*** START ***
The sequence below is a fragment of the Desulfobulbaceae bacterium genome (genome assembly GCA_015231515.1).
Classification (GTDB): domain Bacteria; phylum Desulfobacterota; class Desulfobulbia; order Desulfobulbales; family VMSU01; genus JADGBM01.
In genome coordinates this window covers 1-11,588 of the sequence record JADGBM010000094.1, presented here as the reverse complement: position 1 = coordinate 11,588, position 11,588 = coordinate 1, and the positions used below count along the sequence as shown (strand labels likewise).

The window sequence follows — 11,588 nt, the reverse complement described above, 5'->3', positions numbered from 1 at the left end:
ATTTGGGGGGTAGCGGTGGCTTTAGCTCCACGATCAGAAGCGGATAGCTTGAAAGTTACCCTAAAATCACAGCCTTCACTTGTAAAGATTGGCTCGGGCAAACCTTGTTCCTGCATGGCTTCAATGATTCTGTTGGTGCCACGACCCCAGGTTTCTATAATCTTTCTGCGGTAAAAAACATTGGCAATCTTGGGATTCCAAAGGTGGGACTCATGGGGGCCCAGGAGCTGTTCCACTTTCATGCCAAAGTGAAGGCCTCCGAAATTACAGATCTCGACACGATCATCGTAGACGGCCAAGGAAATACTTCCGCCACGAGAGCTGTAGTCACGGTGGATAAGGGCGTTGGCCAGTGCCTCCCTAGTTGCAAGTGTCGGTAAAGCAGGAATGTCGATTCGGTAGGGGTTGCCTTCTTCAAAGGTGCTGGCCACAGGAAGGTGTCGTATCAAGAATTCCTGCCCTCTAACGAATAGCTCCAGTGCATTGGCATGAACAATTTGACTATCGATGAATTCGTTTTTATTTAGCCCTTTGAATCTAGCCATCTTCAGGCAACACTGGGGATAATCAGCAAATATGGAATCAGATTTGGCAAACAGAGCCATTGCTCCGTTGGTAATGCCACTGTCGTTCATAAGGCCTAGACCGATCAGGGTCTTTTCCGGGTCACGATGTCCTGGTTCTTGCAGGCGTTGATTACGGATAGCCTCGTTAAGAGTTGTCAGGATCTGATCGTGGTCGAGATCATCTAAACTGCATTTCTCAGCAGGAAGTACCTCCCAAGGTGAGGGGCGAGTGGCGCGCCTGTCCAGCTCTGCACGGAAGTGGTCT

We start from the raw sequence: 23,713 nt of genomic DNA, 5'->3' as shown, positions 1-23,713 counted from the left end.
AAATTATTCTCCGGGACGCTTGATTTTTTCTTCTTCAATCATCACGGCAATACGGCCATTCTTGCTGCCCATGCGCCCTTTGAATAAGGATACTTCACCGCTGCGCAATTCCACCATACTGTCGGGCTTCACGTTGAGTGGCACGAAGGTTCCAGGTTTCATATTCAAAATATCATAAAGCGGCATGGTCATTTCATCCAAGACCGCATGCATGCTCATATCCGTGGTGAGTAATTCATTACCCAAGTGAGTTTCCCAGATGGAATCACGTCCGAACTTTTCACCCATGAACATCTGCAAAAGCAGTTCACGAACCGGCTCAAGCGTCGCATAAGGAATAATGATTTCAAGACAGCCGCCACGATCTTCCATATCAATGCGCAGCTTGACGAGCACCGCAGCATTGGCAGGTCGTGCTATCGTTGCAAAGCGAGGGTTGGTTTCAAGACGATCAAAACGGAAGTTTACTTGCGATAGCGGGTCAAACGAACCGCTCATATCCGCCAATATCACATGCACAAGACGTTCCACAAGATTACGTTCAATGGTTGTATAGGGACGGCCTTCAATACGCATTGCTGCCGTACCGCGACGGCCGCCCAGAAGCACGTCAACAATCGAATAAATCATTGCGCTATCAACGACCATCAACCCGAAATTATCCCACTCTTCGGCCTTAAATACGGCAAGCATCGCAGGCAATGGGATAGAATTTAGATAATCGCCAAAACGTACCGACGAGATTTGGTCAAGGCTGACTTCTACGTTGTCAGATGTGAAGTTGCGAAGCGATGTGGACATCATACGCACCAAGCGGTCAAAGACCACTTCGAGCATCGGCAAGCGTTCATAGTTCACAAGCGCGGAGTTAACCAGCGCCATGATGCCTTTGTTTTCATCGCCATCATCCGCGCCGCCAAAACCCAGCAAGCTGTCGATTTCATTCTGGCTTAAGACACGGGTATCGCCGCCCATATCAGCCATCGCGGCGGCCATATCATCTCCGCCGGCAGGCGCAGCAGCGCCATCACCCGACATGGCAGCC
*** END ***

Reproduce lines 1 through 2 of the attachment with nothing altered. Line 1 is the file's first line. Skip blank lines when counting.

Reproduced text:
The sequence below is a fragment of the Desulfobulbaceae bacterium genome (genome assembly GCA_015231515.1).
Classification (GTDB): domain Bacteria; phylum Desulfobacterota; class Desulfobulbia; order Desulfobulbales; family VMSU01; genus JADGBM01.